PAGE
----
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(Editor’s Note: What follows is an excerpt from the recent issue of Concussion Litigation Reporter. To read the full article, please subscribe at https://concussionpolicyandthelaw.com/subscribe/)
A federal judge from the Eastern District of Louisiana has granted partial summary judgment to Arena Football One (AFO) in a case in which it was sued by a player, who suffered multiple concussions while playing in the league.
In so ruling, the court relied on two pivotal findings; that the plaintiff had failed to demonstrate that AFO intended for the plaintiff to get hurt and second that there is no direct nexus between playing football and suffering a concussion.
By way of background, plaintiff Lorenzo Breland alleged that he sustained his initial concussion while playing for the Tulsa Talons in 2011, which is part of the AFO.
After the team doctor diagnosed Breland with a concussion, he alleged the team encouraged him to return and he started the following game. Subsequently, he played for the New Orleans Voodoo. The plaintiff alleged that he sustained a severe blow to the head during a game on April 11, 2014, which caused a second concussion. Breland claimed that, after the 2014 incident, he received inadequate medical attention and care and was pressured to return to playing football before he was fully rehabilitated. He alleged that, after complaining to the coach about his continued health problems, he was sent to a speech pathologist. The plaintiff alleged that this head injury caused him to remain bedridden for six weeks, and that he was ultimately suspended from the league and cut from the Voodoo. Breland claimed that the second concussion ended his career, and the defendants did not pay for his ongoing medical care or rehabilitation to allow him to return to play in a healthy manner. The plaintiff alleged that he continues to suffer long-term problems, including dizziness, memory loss, headaches, weight loss, neck aches and fatigue, and that he faces an increased risk for future disorders as a result of the injuries.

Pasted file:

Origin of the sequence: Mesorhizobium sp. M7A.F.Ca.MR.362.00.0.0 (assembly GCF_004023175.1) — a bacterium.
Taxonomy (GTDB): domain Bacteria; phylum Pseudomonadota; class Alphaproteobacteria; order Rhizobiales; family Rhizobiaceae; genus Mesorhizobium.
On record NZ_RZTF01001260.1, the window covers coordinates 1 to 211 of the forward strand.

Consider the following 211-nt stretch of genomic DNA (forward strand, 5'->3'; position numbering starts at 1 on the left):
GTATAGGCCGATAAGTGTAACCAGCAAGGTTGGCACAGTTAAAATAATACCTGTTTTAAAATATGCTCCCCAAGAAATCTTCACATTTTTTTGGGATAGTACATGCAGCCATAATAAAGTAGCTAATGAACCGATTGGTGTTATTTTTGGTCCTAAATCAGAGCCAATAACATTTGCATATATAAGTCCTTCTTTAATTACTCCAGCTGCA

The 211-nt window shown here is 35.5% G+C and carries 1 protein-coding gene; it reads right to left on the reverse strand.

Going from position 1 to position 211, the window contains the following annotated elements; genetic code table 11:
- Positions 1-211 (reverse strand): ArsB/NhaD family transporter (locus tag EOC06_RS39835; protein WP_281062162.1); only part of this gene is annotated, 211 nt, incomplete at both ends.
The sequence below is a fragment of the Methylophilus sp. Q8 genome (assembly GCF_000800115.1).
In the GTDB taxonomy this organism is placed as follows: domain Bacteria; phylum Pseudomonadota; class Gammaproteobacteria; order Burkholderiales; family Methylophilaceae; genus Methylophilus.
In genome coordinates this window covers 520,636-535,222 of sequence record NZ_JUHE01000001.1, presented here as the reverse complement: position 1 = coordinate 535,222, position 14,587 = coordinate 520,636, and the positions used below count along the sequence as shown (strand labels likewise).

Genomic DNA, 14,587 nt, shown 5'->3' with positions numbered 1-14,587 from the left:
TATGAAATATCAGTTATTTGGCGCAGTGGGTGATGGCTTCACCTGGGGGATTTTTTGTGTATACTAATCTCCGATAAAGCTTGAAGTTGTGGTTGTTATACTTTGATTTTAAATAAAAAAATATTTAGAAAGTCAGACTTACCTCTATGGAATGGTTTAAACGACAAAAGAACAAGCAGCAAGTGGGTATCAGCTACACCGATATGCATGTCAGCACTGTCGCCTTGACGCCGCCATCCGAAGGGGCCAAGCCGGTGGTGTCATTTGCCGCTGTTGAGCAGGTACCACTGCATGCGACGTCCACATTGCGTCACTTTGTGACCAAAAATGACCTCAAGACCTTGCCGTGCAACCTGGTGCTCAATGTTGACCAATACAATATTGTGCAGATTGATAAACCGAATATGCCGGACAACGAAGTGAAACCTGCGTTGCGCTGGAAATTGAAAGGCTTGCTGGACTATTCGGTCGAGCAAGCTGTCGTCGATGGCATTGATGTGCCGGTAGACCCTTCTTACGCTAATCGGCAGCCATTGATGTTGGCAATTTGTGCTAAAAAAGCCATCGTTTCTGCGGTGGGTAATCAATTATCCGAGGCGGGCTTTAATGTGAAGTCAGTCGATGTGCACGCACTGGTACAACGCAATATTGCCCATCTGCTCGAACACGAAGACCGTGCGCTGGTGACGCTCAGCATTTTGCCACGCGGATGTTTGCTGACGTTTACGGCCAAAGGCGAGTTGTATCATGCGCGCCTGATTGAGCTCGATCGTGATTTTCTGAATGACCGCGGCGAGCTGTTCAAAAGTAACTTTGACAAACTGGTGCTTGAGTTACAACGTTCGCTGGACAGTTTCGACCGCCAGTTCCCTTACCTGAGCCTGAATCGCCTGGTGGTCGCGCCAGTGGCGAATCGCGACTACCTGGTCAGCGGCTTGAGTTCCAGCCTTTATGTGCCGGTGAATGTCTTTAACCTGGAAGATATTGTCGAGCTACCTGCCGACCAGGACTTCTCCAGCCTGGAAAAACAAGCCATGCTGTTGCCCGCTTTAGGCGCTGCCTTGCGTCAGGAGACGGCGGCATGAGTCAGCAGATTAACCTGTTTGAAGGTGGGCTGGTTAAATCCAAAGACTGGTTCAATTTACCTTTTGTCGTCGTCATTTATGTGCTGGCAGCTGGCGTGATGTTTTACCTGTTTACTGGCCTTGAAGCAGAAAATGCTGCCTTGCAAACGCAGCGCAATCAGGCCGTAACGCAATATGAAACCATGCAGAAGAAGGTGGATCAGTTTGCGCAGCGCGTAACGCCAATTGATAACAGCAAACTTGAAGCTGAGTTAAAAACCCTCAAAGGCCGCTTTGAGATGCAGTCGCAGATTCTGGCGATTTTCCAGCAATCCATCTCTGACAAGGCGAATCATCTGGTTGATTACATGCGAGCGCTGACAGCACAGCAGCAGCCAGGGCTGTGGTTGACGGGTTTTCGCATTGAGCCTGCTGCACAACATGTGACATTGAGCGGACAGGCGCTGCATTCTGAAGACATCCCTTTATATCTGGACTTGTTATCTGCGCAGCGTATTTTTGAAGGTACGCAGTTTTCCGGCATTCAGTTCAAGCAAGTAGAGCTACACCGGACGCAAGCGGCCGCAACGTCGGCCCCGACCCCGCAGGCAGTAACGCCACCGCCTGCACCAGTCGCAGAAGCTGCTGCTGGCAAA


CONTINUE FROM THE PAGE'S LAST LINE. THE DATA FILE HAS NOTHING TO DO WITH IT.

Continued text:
As part of his lawsuit, he asked for damages, past and future medical expenses related to the concussions, and medical monitoring to facilitate the diagnosis and treatment of future disorders caused by the injuries. The plaintiff claimed …
(Editor’s note: what follows is a brief intro to a story that appears in the July issue of Concussion Litigation Reporter. Each monthly issue will feature six to eight stories on the legal strategies being deployed by practitioners in the concussion litigation space.)
A former professional football player, who sued a physician and the heath care company that employed him because he was allegedly re-inserted in a football game before the lingering effects of earlier concussions had worn off, has reached a settlement with the defendants.
In an exclusive interview with Concussion Litigation Reporter, the attorney for plaintiff Clay Rush, Steven A. Shapiro of Denver-based Fleishman & Shapiro P.C., said the settlement came after jury selection. “We picked a jury and went to lunch,” he said. “When we came back, my counterpart said, ‘We’ll pay what you are asking.’” One media outlet reported the settlement to be seven figures.
Shapiro added that the key to the settlement with Dr. Saurabh Mangalik and HealthONE Clinic Services was the investment his law firm made in securing medical experts, who could help him build a case. His argument in the instant case was that the defendants had failed to satisfy the standard of care for re-inserting a previously concussed player back into a game. “There is an absolute minimum standard for this,” Shapiro said.
He added that part of him wished the case had gone to trial. “It would have been interesting,” he said. “The only other case like this that … (to view the rest of this story in the July issue and have access to future proprietary articles, subscribe by visiting https://concussionpolicyandthelaw.com/subscribe/)